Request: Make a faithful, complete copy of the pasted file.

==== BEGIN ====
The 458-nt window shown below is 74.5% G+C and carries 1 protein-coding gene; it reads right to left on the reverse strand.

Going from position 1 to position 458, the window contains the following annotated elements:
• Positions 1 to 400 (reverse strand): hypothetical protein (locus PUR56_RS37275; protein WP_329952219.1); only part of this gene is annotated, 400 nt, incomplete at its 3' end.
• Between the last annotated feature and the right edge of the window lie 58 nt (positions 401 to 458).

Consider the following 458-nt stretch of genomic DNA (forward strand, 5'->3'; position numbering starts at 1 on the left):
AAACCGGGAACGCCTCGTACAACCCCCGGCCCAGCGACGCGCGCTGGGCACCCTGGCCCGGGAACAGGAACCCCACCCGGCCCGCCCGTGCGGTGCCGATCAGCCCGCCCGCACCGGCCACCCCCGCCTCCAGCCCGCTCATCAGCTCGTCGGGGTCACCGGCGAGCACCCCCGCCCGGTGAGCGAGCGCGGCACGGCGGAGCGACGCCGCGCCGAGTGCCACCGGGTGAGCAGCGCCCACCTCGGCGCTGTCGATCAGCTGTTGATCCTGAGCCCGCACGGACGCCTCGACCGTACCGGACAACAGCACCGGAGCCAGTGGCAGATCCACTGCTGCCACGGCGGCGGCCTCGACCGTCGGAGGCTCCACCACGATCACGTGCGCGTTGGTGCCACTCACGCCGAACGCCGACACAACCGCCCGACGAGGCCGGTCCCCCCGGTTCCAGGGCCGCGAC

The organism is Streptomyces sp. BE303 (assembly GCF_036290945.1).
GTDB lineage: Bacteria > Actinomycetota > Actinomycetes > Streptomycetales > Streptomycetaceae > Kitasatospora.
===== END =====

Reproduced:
The 458-nt window shown below is 74.5% G+C and carries 1 protein-coding gene; it reads right to left on the reverse strand.

Going from position 1 to position 458, the window contains the following annotated elements:
• Positions 1 to 400 (reverse strand): hypothetical protein (locus PUR56_RS37275; protein WP_329952219.1); only part of this gene is annotated, 400 nt, incomplete at its 3' end.
• Between the last annotated feature and the right edge of the window lie 58 nt (positions 401 to 458).

Consider the following 458-nt stretch of genomic DNA (forward strand, 5'->3'; position numbering starts at 1 on the left):
AAACCGGGAACGCCTCGTACAACCCCCGGCCCAGCGACGCGCGCTGGGCACCCTGGCCCGGGAACAGGAACCCCACCCGGCCCGCCCGTGCGGTGCCGATCAGCCCGCCCGCACCGGCCACCCCCGCCTCCAGCCCGCTCATCAGCTCGTCGGGGTCACCGGCGAGCACCCCCGCCCGGTGAGCGAGCGCGGCACGGCGGAGCGACGCCGCGCCGAGTGCCACCGGGTGAGCAGCGCCCACCTCGGCGCTGTCGATCAGCTGTTGATCCTGAGCCCGCACGGACGCCTCGACCGTACCGGACAACAGCACCGGAGCCAGTGGCAGATCCACTGCTGCCACGGCGGCGGCCTCGACCGTCGGAGGCTCCACCACGATCACGTGCGCGTTGGTGCCACTCACGCCGAACGCCGACACAACCGCCCGACGAGGCCGGTCCCCCCGGTTCCAGGGCCGCGAC

The organism is Streptomyces sp. BE303 (assembly GCF_036290945.1).
GTDB lineage: Bacteria > Actinomycetota > Actinomycetes > Streptomycetales > Streptomycetaceae > Kitasatospora.